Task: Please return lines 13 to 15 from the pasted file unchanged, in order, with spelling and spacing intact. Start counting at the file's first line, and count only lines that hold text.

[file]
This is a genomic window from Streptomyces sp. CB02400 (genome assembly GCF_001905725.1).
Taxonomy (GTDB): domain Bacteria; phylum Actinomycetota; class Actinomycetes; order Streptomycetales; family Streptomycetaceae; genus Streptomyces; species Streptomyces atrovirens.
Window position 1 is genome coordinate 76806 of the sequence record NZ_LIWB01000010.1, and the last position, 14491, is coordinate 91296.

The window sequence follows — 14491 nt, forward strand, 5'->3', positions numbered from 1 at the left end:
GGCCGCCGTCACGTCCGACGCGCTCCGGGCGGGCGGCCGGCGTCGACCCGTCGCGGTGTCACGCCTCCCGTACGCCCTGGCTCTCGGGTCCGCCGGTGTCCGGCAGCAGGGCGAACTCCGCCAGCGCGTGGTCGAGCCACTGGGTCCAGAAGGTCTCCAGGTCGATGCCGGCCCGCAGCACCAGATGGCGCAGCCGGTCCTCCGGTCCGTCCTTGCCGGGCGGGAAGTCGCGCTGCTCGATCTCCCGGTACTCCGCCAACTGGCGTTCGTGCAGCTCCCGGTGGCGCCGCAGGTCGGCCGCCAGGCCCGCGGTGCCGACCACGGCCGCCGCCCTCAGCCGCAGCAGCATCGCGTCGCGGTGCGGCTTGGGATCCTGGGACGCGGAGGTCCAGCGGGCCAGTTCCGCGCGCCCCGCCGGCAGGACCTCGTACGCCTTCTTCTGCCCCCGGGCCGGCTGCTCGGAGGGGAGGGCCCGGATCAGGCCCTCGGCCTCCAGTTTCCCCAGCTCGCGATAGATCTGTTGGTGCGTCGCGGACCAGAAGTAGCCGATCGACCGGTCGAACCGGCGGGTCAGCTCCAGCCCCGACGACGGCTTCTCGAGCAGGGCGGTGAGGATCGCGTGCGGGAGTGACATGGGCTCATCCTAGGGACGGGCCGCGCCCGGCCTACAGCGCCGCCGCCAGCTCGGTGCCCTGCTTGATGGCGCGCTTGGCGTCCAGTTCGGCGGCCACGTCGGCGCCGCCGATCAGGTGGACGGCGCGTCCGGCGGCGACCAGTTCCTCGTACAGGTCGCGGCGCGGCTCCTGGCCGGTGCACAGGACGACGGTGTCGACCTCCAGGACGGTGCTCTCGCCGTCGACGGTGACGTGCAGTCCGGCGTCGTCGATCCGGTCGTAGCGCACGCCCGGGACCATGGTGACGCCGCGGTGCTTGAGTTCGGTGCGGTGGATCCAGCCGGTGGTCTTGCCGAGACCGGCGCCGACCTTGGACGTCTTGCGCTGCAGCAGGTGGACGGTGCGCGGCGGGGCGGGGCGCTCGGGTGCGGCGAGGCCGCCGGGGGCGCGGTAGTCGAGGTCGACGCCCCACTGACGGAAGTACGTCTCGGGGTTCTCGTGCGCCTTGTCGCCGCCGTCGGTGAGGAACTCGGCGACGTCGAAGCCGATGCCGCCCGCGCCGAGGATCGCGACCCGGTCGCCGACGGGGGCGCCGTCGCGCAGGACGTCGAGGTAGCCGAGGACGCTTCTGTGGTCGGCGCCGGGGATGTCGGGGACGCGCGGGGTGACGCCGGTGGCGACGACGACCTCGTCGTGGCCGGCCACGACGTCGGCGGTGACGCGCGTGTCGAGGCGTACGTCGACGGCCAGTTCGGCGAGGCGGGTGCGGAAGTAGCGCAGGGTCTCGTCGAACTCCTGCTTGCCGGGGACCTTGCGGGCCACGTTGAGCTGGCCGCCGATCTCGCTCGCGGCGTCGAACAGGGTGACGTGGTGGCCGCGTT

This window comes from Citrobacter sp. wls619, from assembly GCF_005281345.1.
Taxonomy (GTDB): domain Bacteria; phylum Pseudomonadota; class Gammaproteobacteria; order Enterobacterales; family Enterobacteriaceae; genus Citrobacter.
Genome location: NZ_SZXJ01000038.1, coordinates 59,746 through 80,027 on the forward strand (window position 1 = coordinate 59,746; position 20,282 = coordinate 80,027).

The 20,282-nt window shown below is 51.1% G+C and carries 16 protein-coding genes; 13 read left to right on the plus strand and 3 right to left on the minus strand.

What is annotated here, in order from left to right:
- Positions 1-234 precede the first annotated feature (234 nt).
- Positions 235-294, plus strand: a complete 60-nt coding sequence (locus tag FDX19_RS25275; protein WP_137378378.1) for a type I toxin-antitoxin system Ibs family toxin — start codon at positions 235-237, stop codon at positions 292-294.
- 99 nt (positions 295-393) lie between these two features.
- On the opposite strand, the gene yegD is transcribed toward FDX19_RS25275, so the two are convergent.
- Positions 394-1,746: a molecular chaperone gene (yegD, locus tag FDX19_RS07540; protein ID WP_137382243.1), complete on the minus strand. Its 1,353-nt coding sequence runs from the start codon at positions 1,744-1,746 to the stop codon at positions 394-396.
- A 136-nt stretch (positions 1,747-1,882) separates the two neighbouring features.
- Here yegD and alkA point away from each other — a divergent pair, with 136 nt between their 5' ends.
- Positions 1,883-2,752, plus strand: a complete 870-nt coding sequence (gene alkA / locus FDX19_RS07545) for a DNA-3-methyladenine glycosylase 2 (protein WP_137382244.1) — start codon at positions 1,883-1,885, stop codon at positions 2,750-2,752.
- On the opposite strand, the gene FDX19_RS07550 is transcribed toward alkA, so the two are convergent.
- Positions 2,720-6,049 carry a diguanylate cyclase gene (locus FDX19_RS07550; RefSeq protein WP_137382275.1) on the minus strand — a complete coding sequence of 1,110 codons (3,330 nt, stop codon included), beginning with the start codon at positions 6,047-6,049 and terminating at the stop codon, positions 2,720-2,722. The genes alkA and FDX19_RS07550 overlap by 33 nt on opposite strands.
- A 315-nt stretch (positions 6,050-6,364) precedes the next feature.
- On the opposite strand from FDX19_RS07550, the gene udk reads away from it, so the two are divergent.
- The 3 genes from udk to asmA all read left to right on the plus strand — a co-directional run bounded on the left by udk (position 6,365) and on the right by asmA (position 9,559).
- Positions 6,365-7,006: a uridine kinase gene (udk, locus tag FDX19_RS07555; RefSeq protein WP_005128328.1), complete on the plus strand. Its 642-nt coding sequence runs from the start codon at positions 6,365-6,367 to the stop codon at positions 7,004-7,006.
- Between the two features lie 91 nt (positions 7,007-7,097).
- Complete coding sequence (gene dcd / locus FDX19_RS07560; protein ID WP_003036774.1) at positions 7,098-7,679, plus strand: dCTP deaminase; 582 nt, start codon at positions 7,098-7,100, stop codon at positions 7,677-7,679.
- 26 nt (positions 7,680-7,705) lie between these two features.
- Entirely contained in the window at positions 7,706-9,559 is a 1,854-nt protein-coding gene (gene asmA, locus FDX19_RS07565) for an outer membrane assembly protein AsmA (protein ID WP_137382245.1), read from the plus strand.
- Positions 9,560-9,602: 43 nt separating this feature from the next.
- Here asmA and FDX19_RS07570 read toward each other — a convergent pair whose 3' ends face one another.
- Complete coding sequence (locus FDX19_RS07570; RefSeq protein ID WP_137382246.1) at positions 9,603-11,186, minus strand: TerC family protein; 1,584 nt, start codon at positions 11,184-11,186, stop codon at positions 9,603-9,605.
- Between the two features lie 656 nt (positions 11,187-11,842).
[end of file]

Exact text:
- 99 nt (positions 295-393) lie between these two features.
- On the opposite strand, the gene yegD is transcribed toward FDX19_RS25275, so the two are convergent.
- Positions 394-1,746: a molecular chaperone gene (yegD, locus tag FDX19_RS07540; protein ID WP_137382243.1), complete on the minus strand. Its 1,353-nt coding sequence runs from the start codon at positions 1,744-1,746 to the stop codon at positions 394-396.